One of the MOST important aspects of being in any field is setting business goals. Without goals, you are floating along and at the mercy of whatever rogue wave may veer your boat out to sea.
Setting Business Goals: SMART System
I am a huge, huge fan of the SMART system of goal-setting. If you’re unfamiliar with the acronym, it stands for Specific, Measurable, Achievable, Relevant, and Time-Bound. All of these are important elements of setting your business goals.
The goal needs to be as specific as you can make it. An example of a non-specific goal is “I’d like to make more money.” That’s a great goal, but how much money? 10 cents? $5,000? A better goal would be “I’d like to make an additional $10,000 next year over what I made this year.” Now you will have a better understanding of when you’ve actually reached this goal.
You’ve got to be able to measure the achievement of your goal. You can start to see how these tie together easily in the money example above. “I’d like to be successful” again is a great goal, but how do you measure success? “I’d like to promote to director” is a better way to measure achievement when setting business goals.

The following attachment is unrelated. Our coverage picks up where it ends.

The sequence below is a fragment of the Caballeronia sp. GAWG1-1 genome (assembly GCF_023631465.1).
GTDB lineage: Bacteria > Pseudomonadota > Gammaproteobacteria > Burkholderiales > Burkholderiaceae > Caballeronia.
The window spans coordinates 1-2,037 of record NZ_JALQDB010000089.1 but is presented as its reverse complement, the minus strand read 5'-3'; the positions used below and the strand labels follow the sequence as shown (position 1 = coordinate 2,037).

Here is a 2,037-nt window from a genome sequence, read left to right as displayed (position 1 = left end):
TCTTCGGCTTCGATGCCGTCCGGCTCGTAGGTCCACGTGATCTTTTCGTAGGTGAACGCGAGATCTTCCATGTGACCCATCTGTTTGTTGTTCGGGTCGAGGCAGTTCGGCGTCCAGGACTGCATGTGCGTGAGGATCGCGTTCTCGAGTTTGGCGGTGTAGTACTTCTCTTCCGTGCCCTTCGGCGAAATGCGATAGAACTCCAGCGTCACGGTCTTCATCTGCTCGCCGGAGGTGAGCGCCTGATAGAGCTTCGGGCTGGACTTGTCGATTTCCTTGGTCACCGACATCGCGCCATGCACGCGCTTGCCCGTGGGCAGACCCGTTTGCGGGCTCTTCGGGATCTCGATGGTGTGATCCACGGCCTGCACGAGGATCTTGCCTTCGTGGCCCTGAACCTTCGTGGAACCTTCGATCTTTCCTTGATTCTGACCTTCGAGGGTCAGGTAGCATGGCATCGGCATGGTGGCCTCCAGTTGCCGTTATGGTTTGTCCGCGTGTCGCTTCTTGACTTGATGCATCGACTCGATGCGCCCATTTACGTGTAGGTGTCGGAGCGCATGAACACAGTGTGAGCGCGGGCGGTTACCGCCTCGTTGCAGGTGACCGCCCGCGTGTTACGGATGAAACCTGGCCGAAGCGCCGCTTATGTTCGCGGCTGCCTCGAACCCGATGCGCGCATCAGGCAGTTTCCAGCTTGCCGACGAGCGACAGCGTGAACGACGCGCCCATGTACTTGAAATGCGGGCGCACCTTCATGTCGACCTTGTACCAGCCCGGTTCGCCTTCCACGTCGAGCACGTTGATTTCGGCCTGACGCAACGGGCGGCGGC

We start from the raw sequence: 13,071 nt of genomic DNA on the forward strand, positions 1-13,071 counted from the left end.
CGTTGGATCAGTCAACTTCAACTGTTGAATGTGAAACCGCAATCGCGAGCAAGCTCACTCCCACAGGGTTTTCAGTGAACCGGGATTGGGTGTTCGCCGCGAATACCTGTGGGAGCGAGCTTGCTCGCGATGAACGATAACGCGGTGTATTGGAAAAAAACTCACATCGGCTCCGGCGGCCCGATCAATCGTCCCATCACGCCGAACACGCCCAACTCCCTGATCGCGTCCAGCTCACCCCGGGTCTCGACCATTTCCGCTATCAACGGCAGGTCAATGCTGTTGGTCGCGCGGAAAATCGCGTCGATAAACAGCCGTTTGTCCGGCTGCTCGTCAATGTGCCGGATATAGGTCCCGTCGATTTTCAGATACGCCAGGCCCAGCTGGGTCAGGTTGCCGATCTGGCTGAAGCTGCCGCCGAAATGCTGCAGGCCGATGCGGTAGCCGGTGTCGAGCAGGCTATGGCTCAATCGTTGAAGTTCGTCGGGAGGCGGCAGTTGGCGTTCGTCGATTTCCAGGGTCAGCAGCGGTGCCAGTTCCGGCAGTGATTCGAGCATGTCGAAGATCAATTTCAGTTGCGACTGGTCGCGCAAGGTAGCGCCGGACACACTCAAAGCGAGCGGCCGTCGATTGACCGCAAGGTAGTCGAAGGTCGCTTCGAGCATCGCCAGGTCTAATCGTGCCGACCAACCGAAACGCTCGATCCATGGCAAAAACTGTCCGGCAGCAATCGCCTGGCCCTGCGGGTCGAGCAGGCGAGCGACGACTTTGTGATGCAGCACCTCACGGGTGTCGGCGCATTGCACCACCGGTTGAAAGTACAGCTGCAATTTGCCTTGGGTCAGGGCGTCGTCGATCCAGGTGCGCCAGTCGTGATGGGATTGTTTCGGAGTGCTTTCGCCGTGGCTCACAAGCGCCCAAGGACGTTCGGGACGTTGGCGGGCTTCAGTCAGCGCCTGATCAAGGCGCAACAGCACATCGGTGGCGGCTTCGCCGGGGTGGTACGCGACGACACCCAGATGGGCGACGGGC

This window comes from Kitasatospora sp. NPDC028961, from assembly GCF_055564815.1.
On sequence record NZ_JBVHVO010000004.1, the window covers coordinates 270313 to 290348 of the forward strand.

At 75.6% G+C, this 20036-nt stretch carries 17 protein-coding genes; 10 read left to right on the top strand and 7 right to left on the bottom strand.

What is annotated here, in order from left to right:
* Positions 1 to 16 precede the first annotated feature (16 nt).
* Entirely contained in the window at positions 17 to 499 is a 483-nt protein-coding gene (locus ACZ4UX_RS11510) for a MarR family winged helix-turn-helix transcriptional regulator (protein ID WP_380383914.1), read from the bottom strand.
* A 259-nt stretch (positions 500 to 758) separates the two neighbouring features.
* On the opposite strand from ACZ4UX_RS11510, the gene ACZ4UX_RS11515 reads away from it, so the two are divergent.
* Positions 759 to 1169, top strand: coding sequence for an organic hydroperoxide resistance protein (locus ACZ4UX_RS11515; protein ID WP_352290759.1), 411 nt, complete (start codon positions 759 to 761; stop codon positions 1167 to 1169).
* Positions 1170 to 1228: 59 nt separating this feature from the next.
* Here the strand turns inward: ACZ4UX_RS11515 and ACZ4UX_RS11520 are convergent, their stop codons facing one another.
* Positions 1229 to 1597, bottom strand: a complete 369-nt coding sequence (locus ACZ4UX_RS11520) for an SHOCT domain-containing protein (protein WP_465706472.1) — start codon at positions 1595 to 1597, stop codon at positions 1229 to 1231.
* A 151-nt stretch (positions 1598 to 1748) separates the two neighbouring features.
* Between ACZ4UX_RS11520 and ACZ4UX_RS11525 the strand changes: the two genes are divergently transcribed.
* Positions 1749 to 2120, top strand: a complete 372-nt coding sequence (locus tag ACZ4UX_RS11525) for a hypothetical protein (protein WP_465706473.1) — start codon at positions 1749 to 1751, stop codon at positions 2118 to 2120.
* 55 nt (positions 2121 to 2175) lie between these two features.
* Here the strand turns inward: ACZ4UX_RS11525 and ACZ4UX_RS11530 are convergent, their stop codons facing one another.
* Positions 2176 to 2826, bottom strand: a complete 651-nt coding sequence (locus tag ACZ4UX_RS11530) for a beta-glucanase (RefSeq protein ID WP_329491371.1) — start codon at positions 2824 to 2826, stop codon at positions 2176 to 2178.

This one should be fairly straightforward. Look at your goal and decide if it’s achievable. “I”d like to get 50 new recruits by tomorrow” isn’t necessarily realistic. There’s absolutely nothing wrong with aiming high (if you did set your goal at 50 and got 5, that’s still something), but there’s no reason to set it so high that you will get yourself discouraged before you even begin.
When setting business goals, you need to decide what’s important to you. For a hobbyist, it may not be important to grow your team. For someone who wants a lot of people under them, it may not be as important to do 5 parties a week personally. Think about how you see yourself in a perfect world in 6 months, a year, and longer to see what your priorities are.
This one is the kicker. You’ve got to give yourself a deadline when setting your business goals. Otherwise they become these abstract ideas floating through space that you might get to one of these days. Set long-term and short-term goals. A great technique is to work backwards. In the example above of wanting to increase your sales $10,000 over last year, divide that over 12 months. That’s $833.33 a month. How many more parties do you need to do each month to make up that amount (or how many pieces of clothing, tubes of lipstick, what have you). Now you’ve broken it into smaller chunks and have a more reasonable goal. You can do the same for promoting, growing your team, and more.
Put pen to paper, or fingers to keys, when setting business goals.
YOU’VE GOT TO WRITE IT DOWN. Yes, shouty capitals. It’s that important. Whether you do it in your own handwriting or type it in your computer or tablet, writing them down cements it in your brain. Now it’s real. That doesn’t mean it’s set in stone, or that you can’t adjust them, but you are starting to hold yourself accountable. People who write down their goals are exponentially more likely to achieve them.
Find my FREE printable below to help you in your goal-setting!